TOKYO (Reuters) - Japan is set to keep monetary policy steady and reassure investors it’s in no rush to dial back its massive stimulus, as it seeks to carefully manage market expectations about the timing of an eventual exit from crisis-era policy.
While the Bank of Japan is seen clinging to its rosy view on the economy, fears of a global trade war, recent market volatility and a strong yen give it plenty of reasons to go slow in the exit process, analysts say.
BOJ Governor Haruhiko Kuroda, who is set to serve another term, rattled markets last Friday by flagging for the first time the prospect of a stimulus exit if 2 percent inflation were met in fiscal 2019 - a remark he later tempered.
Wary of causing another market stir, Kuroda will use his post-meeting briefing to dispel speculation the BOJ will exit easy policy earlier than expected, analysts say.
“The BOJ will be well behind in normalizing policy even though Japan’s economy is doing fine,” said Mari Iwashita, chief market economist at Daiwa Securities.
“This means the BOJ won’t have tools to help the economy when global growth runs out of steam,” she said.
At the two-day rate review that ends on Friday, the BOJ is widely expected to stick to its pledge of guiding short-term interest rates at minus 0.1 percent and the 10-year government bond yields around zero percent.
It will also maintain its assessment that robust capital expenditure and exports will keep Japan’s economy on course for a moderate expansion, and help push up wages and inflation.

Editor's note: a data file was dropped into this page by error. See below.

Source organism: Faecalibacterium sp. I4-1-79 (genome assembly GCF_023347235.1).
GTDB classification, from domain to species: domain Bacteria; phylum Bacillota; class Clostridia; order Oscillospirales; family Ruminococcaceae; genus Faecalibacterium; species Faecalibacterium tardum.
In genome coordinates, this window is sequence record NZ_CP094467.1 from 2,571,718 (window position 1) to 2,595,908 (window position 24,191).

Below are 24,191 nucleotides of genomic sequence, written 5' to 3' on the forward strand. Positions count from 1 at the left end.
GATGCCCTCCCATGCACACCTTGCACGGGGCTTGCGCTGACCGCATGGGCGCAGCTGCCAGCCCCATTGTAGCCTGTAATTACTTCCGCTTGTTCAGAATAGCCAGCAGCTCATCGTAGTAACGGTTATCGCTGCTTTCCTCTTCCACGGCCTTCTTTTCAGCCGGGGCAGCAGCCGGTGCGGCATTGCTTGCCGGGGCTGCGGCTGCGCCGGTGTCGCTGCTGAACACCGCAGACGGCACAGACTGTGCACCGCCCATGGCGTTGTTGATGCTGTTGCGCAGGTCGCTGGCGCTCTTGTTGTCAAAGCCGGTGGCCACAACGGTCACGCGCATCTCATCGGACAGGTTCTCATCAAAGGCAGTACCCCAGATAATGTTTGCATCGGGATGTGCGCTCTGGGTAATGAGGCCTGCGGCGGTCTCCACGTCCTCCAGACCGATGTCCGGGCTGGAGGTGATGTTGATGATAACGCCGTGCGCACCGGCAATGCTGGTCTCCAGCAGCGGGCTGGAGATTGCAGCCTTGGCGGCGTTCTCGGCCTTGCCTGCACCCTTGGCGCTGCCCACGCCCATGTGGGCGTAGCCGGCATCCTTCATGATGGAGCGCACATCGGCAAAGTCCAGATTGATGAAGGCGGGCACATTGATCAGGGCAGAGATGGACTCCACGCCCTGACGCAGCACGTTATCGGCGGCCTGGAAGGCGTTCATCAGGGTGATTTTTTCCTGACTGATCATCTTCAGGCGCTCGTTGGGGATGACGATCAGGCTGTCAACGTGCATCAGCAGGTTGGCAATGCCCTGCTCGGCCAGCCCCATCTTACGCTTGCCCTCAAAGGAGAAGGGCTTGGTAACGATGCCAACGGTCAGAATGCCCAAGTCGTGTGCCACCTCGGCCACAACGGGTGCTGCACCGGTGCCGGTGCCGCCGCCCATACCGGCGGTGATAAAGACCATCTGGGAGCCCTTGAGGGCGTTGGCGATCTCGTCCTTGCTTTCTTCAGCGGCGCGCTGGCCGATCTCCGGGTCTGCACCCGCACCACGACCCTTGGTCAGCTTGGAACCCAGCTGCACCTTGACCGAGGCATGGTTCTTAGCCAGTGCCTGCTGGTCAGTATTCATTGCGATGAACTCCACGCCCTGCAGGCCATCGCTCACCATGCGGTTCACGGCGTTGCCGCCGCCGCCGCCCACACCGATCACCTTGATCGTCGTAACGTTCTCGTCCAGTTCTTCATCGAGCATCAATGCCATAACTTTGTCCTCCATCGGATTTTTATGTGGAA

Kuroda may warn of potential risks to the outlook such as U.S.-led protectionist fears, and volatile markets that could hurt profits and discourage firms from raising salaries.
The BOJ is caught in a bind. Inflation remains well below its 2 percent target even as the economy enjoys its longest growth run in 28 years, keeping it from dialing back stimulus despite the rising costs of prolonged easing.
That leaves Kuroda with a tough task in his second term beginning in April, which is to navigate the long road toward a stimulus exit with subtle hints without stoking market fears of an imminent policy shift.
A majority of economists polled by Reuters expect the BOJ to keep its long-term rate target unchanged this year, though 40 percent expect a hike.
The March rate review will be the final one before a BOJ leadership change, in which two new deputy governors will replace the departing officeholders on March 20.
Editing by Sam Holmes
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